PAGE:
Separation of GE Healthcare.  As noted above, GE plans to separate from GE Healthcare within the next 12-18 months. The company said that it will monetize 20% of Healthcare’s equity value and distribute the remaining 80% to shareholders. GE also plans to allocate $18 billion of debt and/or pension obligations to Healthcare as part of the separation.

I have attempted to estimate the value of the Healthcare business below. Directly comparable companies are difficult to find, primarily because each company has a unique business mix. GE Healthcare has significant positions medical imaging (e.g. MRIs), patient monitoring and diagnostics and its major competitors in those businesses are mostly subsidiaries of large companies located outside the U.S. (e.g. Siemens, Fujifilm Holdings, Toshiba, Hitachi and Philips). One U.S. competitor, Hologic (NYSE:HOLX), focuses primarily on diagnostics for women, but it is considerably smaller than GE Healthcare.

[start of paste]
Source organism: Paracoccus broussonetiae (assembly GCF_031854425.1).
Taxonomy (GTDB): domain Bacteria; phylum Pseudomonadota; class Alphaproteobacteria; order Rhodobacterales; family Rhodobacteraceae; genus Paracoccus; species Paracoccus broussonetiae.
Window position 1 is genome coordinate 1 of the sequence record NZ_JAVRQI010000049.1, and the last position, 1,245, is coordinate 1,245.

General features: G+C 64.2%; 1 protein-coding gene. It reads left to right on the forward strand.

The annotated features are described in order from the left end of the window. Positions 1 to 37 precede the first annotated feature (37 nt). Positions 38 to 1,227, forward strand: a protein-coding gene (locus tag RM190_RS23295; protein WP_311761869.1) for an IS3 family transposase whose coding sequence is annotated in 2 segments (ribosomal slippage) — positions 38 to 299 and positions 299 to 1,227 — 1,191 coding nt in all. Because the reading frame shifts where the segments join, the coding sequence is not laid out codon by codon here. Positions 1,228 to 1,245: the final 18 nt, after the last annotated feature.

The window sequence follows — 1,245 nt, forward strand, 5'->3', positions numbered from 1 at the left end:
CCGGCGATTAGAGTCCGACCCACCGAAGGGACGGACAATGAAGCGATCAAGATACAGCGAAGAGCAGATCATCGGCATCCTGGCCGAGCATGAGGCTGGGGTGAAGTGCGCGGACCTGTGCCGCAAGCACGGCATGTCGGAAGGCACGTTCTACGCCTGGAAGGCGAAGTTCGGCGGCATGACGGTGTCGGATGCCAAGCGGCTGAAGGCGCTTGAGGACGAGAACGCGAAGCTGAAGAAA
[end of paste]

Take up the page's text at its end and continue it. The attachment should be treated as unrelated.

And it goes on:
With this caveat, I have provided a list of comparable medical equipment and device manufacturers below. On a rolling 12 month basis (using the latest available quarterly SEC filings), this group has an average enterprise-to-EBITDA multiple of 24.7, ranging from a low of 15.5 for Hologic to a high of 47.3 for Intuitive Surgical (NYSE:ISRG).

I assume an enterprise value-to-EBITDA multiple of 16.0 for GE Healthcare, which is at low end of the range and seems conservative.  With projected 2018 EBITDA of $4.0 billion, which reduces projected segment EBITDA by an estimated $400 million for corporate and other costs (e.g. non-operating benefit costs) that will be transferred to or assumed by Healthcare, my estimated enterprise value is $64.0 billion.